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Short special pass for wrongly whipped migrant hints of desire to thwart justice

Sabri Umar was released on 22 July 2022

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We, the 30 undersigned groups, are shocked that the Immigration Department only gave human rights victim, migrant Sabri Umar, an Indonesian passport holder, a two-week special pass on 28 July – instead of the usual one-month special pass – that will allow him to legally remain in Malaysia.

Sabri paid RM100 for a one-month special pass. It is also disconcerting that, when giving Sabri the pass, the immigration allegedly said that two weeks was sufficient for Sabri to make arrangements to leave Malaysia.

Sabri, an Indonesian migrant worker, wants to and needs to remain in Malaysia to enable him to do what is needed to ensure that justice is served.

Sabri was wrongly terminated on 4 April, and there is already a Section 20 Industrial Relations Act claim for reinstatement due to wrongful dismissal. An attempt at conciliation failed, and this case will be referred to the Industrial Court.

Sabri also was wrongfully arrested on 5 April and was not produced before the magistrate within 24 hours, and his detention until about 19 April was without the required remand order(s) by the magistrate.

Sabri, a documented migrant worker with a valid work permit (social visit temporary employment pass) was wrongly charged on 19 April for being illegally in Malaysia.

He was wrongly convicted and wrongly sentenced to 11 months’ imprisonment and five stroke of the whip for an offence that he definitely could never be guilty of.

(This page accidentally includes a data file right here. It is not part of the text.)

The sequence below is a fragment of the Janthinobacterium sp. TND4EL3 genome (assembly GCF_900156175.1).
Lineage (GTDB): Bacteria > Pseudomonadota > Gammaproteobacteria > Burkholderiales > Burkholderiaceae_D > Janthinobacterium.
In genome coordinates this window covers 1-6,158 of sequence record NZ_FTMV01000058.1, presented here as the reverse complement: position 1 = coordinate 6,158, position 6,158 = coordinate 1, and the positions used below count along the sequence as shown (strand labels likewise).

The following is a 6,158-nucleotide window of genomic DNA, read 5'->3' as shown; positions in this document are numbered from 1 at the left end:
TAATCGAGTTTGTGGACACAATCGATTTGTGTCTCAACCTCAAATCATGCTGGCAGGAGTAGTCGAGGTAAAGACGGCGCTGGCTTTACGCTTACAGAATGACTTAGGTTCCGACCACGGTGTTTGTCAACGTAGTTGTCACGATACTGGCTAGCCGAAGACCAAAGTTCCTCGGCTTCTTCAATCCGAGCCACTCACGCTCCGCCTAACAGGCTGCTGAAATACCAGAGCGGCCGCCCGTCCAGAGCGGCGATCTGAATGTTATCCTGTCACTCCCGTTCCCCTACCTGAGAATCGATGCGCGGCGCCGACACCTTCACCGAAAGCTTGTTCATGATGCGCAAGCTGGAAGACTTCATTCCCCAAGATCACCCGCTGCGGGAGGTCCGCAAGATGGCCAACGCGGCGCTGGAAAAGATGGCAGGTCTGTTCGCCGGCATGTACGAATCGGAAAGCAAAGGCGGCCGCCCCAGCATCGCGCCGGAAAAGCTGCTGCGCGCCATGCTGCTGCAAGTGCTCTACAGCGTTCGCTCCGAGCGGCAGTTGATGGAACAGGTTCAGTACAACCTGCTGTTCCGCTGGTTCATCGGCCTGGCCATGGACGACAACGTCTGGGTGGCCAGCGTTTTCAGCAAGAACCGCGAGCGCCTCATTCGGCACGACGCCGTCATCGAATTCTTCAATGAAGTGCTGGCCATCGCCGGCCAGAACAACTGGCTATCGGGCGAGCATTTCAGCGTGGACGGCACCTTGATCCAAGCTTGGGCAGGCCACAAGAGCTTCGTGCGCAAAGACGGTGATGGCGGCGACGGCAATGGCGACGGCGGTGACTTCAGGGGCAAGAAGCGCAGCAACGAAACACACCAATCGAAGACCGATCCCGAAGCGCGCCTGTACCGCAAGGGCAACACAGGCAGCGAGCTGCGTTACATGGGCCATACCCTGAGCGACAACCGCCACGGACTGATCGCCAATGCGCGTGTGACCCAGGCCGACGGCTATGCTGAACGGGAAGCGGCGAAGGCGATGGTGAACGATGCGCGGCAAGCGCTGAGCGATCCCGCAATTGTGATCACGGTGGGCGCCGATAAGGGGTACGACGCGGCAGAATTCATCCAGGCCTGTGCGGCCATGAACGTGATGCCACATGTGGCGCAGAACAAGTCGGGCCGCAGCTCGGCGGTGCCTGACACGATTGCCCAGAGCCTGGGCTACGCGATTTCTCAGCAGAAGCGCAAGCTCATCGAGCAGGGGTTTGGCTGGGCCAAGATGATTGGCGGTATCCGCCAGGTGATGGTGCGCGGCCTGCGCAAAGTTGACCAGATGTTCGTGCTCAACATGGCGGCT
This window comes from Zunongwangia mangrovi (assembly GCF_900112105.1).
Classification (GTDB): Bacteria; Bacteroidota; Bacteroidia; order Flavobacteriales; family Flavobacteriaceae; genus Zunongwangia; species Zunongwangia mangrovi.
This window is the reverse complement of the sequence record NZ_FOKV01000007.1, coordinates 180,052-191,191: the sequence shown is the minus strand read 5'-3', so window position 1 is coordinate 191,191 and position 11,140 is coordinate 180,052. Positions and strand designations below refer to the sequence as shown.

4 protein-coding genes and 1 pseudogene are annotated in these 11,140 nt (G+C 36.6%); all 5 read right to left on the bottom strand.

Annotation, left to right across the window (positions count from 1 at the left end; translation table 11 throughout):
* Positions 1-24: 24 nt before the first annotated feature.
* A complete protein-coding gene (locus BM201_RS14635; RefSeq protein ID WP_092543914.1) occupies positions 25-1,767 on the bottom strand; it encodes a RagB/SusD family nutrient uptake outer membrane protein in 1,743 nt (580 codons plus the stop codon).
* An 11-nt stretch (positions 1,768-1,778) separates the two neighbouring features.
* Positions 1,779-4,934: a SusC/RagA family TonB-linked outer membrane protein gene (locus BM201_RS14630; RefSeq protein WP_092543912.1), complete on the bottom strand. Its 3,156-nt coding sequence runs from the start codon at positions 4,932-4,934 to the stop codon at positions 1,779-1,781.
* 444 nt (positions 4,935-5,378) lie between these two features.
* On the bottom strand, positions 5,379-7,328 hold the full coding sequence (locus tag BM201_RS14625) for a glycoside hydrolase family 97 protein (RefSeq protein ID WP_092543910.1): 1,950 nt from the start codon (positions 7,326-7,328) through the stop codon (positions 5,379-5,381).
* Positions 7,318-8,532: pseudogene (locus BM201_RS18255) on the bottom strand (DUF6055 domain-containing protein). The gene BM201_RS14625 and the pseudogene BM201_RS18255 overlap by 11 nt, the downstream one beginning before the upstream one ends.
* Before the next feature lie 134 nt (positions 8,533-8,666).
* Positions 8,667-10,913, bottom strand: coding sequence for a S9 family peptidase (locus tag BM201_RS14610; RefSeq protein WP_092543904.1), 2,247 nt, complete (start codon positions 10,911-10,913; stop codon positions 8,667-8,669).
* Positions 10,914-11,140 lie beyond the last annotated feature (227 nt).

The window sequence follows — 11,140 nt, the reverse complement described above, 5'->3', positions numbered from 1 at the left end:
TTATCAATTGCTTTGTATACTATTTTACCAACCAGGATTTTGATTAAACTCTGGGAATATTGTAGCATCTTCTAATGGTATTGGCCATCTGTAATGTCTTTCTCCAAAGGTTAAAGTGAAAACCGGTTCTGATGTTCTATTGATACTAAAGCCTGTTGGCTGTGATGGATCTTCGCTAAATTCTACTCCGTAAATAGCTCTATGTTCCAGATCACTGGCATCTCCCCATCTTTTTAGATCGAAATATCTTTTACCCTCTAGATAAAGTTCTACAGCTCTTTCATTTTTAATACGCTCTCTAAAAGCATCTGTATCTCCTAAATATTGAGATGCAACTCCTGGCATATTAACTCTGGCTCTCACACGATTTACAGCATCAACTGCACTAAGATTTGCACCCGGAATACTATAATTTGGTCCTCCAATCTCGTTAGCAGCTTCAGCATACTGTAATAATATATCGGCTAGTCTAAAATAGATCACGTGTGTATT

He was wrongfully and illegally whipped on 23 June, despite the fact that his appeal to the High Court had been filed and yet to be heard and determined.

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There are other rights violations as well, and the alleged perpetrators include the police, the Immigration Department, the public prosecutors, the Tawau Prison, the Tawau Sessions Court, and possibly the employer.

On 22 July the High Court called up Sabri’s case for revision, and he was acquitted.

As the Immigration Department had wrongly, without even according Sabri the right to be heard, amended his social visit temporary pass (PLKS), that was supposed to end on 28 January 2023 to now allegedly end on 4 May 2022, Sabri now needs to get a special pass and/or other permits or passes to ensure his legal presence in Malaysia.

If he does not legalise his presence, he is at risk of being arrested, convicted, sentenced and even deported back to Indonesia.

After his release on 22 July, he had to seek refuge in the Indonesian Consulate, and was only free to move around after he received the special pass on 28 July.

Worry about the fact that Malaysia may try to speedily deport or send Sabri out of Malaysia led to now 23 groups issuing a joint statement on 23 July entitled “Do not send recently acquitted wrongly convicted migrant worker out of Malaysia until he exercises his rights in Malaysian courts and other avenues of justice – No attempts of ‘cover-up’ or preventing access of justice”.

Sadly, the concern seems to be justified that Malaysia may attempt to send Sabri out of Malaysia given what happened at the Immigration Department when Sabri was given only a two-week special pass.

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Sabri does have a valid cause of action and claim against Malaysia and the various officers and government departments, and sending Sabri out of Malaysia may be perceived as an attempt to deter or make impossible Sabri’s quest for justice.